I, like most everyone in America, was surprised by the election results on Tuesday night. Clinton, who had the advantage of money, experience, endorsements, media love, advertising, and just about every other advantage you could think of – lost to a candidate she had successfully painted as a misogynistic, xenophobic, homophobic loose cannon.
There are going to be many books written about why she lost and how he won, and the talking heads will dissect the shit out of the entire fiasco.
What I want to share is the things I felt the day after the election and my thoughts on what happens as we move forward.
- Clinton was likely going to get us more entrenched in wars. This was a major concern of mine with her winning, as she is a war hawk who for some ungodly reason wanted to double down on nation building, regime change, and playing politics with the lives of our soldiers. She seemed willing to risk global war over some dirt half a world away. I love Obama, but am skeptical of his foreign policy of late. I am leery of the use of drones to make strikes. I think in some ways we have done more harm than good around the world. And it looked like Clinton wanted to advance that. I was anxiously looking up nuclear maps and calculating how far we were from blast zones, etc. With Trump’s victory, we are actually dialing back from that, which means I can breathe a sigh of relief and put the nuke map away for now.
- Political dynasties are bad for democracy. I was never going to vote for Clinton, and I wouldn’t vote for anyone with the last name of Bush either. We’ve had enough of both of those families and it is time new blood led the country. So in that regard I am also glad she lost. We do not need to reinforce the idea that it is okay to consolidate power in such a small group of people.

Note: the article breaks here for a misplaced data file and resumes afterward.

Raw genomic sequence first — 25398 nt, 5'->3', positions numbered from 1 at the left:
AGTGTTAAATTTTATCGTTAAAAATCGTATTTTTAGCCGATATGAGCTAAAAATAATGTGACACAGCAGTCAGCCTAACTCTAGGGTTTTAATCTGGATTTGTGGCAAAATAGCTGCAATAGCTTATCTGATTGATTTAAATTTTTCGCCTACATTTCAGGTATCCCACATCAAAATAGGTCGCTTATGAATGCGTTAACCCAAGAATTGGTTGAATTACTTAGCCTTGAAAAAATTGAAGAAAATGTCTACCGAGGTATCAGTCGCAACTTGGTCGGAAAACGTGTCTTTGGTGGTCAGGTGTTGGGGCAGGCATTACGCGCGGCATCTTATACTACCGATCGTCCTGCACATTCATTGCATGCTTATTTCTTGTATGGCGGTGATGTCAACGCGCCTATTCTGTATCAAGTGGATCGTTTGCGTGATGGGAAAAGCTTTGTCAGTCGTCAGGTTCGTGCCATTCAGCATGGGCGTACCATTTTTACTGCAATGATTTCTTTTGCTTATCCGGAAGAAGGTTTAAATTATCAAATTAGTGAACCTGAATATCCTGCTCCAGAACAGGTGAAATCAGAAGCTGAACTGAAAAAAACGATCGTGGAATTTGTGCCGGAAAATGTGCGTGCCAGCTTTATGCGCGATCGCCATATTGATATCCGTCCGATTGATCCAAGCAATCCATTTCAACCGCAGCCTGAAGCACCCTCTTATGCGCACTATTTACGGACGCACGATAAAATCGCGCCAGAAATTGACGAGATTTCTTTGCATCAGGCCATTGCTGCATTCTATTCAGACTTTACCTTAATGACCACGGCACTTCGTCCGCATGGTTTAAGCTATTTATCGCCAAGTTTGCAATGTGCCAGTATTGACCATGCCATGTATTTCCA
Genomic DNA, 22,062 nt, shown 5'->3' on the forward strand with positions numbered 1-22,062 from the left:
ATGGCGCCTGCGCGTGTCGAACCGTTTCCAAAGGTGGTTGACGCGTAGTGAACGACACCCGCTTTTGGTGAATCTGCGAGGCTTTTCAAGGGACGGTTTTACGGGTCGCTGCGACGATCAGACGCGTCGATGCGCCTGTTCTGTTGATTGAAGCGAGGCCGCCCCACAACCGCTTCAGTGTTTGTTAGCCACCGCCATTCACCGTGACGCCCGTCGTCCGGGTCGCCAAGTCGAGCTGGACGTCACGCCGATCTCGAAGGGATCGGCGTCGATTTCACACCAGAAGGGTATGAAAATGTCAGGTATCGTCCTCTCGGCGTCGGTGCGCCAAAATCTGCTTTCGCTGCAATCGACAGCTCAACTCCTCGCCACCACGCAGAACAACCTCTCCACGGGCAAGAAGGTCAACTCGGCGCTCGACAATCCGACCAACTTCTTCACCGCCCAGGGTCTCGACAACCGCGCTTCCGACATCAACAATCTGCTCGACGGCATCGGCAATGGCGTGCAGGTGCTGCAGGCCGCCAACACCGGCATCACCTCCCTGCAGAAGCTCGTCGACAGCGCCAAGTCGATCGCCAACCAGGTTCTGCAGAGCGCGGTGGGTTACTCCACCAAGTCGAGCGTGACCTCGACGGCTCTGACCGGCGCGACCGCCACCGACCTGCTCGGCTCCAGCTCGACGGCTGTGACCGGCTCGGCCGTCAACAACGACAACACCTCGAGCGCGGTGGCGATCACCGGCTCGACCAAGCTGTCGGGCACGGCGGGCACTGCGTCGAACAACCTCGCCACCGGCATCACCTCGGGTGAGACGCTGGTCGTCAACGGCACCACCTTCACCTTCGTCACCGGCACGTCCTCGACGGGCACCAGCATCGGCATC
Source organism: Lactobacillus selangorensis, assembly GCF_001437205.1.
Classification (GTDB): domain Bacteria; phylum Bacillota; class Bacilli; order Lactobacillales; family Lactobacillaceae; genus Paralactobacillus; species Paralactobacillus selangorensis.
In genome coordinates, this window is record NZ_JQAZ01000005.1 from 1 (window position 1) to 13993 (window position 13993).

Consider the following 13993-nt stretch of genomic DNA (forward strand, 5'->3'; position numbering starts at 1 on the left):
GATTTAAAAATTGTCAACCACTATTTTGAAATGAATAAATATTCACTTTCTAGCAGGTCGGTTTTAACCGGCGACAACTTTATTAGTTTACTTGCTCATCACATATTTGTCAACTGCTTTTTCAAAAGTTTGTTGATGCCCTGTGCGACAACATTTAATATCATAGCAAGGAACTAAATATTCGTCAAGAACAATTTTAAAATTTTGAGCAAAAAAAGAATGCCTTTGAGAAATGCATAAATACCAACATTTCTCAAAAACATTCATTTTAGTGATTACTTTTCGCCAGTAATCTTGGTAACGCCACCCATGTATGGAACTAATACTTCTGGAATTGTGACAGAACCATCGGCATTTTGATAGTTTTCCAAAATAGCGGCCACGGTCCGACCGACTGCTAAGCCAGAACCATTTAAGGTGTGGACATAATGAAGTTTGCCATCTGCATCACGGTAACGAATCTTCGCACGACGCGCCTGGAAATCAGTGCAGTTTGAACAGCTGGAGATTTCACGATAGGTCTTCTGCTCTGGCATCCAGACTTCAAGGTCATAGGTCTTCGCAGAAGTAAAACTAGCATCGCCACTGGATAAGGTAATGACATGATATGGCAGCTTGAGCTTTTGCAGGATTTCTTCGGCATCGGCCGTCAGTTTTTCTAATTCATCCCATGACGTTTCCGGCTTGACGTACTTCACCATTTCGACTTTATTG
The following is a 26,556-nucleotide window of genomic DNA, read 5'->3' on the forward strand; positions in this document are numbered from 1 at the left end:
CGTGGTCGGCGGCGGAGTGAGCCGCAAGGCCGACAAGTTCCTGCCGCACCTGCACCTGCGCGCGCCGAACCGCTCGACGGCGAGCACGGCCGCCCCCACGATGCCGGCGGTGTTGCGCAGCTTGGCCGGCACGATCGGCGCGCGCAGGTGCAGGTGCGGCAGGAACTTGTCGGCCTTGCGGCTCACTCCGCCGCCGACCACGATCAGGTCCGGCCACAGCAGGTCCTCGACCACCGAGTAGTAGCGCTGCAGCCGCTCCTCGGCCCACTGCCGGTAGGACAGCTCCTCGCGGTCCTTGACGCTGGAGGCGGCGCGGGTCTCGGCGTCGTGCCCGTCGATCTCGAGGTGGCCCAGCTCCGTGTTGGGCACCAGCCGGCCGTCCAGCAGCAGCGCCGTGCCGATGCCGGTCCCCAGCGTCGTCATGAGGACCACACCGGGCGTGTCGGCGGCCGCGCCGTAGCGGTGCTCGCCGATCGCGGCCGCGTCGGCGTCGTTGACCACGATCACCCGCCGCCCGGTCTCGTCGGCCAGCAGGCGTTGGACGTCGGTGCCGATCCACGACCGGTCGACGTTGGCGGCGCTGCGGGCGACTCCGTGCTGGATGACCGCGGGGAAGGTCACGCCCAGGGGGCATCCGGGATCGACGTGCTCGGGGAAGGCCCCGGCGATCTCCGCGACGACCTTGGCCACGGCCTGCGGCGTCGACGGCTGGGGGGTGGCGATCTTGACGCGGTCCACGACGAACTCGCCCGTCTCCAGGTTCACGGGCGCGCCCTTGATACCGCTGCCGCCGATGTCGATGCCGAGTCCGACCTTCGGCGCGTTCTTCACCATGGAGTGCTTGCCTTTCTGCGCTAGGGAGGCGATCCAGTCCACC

- There was so much corruption it felt like we were selling the nation in exchange for a mediocre public servant. Let’s not kid ourselves. Just because Clinton has been in public service for years doesn’t mean she is any good at it. Her record is actually pretty spotty, with quite a few major failures and few true successes to point to. The scandals, however, were numerous and would end up being toxic. Imagine what it would say to elect her – yes, you too can cheat, lie, sell out your public office, and still become the most powerful person in the world. There is a reason many people felt “dirty” voting for her and why she was considered the “lesser” of two evils.
- Change is good. Political shakeups are good for a nation. Let’s face it. We’ve been stagnating for years. Growth has been slow, jobs are underpaying, we are entrenched in wars and fights we shouldn’t be in, and the only ones who have been really succeeding in the economy are those at the very top. It’s a good time to change things up.
- Illegal immigration is an issue that needs to be addressed. I am not in favor of wasting money on a wall, but his stance on illegal immigration is essentially what Obama’s is, with more enforcement. He is not calling to create new laws or to suppress people here legally. But he does want illegal immigrants out. And I agree with this. When $100 Billion goes to support illegal immigrants, and $50 Billion going to healthcare alone, that’s a problem. $50 BILLION! A year! That is for people who shouldn’t even be here. This isn’t about racism or nationalism. It’s about a limited amount of resources and how we have the rule of law to ensure those resources go to our fellow citizens first. Immigration is great and is the backbone of our country. Illegal immigration is a burden on our society and needs to be taken care of.